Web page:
There are a number of situations that could cause this to be bound to the global object. For example, if you forget to provide the new prefix when calling a constructor function, the constructor's this will be bound unexpectedly to the global object, so instead of initializing a new object, it will instead be silently tampering with global variables. In these situations, strict mode will instead bind this to undefined, which will cause the constructor to throw an exception instead, allowing the error to be detected much sooner.

Noisy Failure



The octal (or base 8) representation of numbers was extremely useful when doing machine-level programming on machines whose word sizes were a multiple of 3. You needed octal when working with the CDC 6600 mainframe, which had a word size of 60 bits. If you could read octal, you could look at a word as 20 digits. Two digits represented the op code, and one digit identified one of 8 registers. During the slow transition from machine codes to high level languages, it was thought to be useful to provide octal forms in programming languages.

In C, an extremely unfortunate representation of octalness was selected: Leading zero. So in C, 0100 means 64, not 100, and 08 is an error, not 8. Even more unfortunately, this anachronism has been copied into nearly all modern languages, including JavaScript, where it is only used to create errors. It has no other purpose. So in strict mode, octal forms are no longer allowed.

Et cetera

The arguments pseudo array becomes a little bit more array-like in ES5. In strict mode, it loses its callee and caller properties. This makes it possible to pass your arguments to untrusted code without giving up a lot of confidential context. Also, the arguments property of functions is eliminated.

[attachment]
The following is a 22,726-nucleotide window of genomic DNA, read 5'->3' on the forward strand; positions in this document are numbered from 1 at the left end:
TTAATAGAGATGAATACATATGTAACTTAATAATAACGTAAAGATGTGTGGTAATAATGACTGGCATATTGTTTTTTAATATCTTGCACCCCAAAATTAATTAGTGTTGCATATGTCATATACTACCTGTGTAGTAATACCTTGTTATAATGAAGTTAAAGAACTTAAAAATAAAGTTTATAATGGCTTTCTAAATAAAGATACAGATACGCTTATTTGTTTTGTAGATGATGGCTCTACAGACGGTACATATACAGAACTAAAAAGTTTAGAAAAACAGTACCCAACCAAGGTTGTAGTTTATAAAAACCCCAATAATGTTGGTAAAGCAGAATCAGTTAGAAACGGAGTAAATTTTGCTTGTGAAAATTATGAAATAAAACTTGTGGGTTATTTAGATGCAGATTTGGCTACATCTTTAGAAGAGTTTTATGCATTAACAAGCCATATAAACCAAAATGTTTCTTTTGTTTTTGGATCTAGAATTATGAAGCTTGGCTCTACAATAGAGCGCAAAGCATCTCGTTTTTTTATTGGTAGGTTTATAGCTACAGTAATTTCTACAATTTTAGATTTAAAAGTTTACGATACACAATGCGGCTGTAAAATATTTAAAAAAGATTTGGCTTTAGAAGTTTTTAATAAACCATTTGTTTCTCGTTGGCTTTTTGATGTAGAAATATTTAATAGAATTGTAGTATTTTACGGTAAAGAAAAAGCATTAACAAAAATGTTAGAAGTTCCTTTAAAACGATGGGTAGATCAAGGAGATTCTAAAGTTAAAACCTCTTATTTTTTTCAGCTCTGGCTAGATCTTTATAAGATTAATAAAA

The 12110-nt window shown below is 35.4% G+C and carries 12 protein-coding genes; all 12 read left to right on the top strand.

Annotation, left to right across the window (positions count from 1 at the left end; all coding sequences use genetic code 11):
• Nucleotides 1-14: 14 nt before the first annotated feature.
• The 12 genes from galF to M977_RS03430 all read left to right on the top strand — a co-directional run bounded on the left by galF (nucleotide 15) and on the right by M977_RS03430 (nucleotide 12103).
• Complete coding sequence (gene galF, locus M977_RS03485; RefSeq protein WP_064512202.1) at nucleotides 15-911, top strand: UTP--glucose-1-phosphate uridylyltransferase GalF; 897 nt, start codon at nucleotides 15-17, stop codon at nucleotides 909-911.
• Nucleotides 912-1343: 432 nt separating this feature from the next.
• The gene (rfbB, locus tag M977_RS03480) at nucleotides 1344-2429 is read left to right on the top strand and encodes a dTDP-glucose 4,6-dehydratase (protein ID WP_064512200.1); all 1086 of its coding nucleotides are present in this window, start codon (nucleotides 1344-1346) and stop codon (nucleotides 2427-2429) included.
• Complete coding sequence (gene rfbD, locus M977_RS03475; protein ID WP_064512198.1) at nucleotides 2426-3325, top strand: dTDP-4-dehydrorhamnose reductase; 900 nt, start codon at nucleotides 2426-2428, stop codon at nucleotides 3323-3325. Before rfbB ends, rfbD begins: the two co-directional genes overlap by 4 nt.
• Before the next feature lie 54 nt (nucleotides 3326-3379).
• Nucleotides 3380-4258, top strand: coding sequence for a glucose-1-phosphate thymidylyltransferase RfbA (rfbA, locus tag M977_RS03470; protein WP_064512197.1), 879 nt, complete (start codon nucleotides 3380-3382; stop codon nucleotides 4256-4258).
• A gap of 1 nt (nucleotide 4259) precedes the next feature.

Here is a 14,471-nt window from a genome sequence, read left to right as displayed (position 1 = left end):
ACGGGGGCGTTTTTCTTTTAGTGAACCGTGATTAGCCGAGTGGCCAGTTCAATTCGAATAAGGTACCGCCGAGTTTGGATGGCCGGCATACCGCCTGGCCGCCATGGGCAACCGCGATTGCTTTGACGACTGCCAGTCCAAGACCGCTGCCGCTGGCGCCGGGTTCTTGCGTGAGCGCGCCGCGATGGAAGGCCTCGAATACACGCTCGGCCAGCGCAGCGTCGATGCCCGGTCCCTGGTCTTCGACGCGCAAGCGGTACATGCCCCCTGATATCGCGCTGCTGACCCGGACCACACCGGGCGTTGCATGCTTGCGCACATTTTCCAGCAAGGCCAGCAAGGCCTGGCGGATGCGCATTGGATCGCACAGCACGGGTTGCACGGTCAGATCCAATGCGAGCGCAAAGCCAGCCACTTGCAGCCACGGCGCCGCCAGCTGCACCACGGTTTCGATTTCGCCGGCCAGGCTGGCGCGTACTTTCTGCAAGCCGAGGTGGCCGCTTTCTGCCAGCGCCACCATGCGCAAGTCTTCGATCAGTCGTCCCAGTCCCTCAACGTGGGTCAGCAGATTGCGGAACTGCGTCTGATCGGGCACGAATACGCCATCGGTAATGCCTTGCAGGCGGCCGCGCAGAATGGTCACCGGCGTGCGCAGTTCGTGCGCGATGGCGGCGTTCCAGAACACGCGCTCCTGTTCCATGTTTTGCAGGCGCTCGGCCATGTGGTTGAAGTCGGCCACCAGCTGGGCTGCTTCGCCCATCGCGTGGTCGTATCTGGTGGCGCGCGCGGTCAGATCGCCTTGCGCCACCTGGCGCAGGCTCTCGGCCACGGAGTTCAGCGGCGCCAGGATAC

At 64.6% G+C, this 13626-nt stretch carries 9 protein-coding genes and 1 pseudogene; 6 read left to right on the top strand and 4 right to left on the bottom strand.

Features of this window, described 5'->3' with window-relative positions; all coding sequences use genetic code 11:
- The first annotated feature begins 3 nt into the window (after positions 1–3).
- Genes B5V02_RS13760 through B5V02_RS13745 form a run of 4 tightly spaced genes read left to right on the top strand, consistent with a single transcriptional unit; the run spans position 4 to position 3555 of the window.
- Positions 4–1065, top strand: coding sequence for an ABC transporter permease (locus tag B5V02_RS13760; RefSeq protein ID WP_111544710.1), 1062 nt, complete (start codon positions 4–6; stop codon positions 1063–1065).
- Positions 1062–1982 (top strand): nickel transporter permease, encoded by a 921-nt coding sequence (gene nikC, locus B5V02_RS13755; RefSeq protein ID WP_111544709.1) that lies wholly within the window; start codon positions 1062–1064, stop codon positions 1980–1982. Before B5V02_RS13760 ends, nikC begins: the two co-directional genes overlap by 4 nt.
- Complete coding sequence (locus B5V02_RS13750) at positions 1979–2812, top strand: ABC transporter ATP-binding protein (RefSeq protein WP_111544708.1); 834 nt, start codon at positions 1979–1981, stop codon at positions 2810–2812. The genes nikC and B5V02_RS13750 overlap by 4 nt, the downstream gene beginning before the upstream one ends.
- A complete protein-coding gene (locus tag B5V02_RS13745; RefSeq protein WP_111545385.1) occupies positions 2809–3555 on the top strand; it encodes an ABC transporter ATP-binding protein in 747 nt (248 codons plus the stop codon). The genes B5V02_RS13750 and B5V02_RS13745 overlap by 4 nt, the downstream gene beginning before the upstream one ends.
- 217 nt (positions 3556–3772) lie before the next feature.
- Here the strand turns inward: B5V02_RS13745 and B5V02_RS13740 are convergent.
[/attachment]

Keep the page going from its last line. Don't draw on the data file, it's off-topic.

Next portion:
delete its own variables. An attempt to delete a non-configurable property now throws an exception. Primitive values are not implicitly wrapped.

Reserved words for future JavaScript versions

ECMAScript 5 adds a list of reserved words. If you use them as variables or arguments, strict mode will throw an error. The reserved words are:

implements, interface, let, package, private, protected, public, static, and yield

Further Reading

To quote some interesting parts:

Strict Mode is a new feature in ECMAScript 5 that allows you to place a program, or a function, in a "strict" operating context. This strict context prevents certain actions from being taken and throws more exceptions.


Strict mode helps out in a couple ways:

  • It catches some common coding bloopers, throwing exceptions.
  • It prevents, or throws errors, when relatively "unsafe" actions are taken (such as gaining access to the global object).
  • It disables features that are confusing or poorly thought out.

Also note you can apply "strict mode" to the whole file... Or you can use it only for a specific function (still quoting from John Resig's article):

// Non-strict code...

  "use strict";

  // Define your library strictly...

// Non-strict code... 

Which might be helpful if you have to mix old and new code ;-)

So, I suppose it's a bit like the "use strict" you can use in Perl (hence the name?): it helps you make fewer errors, by detecting more things that could lead to breakages.

Strict mode is now supported by all major browsers.

Inside native ECMAScript modules (with import and export statements) and ES6 classes, strict mode is always enabled and cannot be disabled.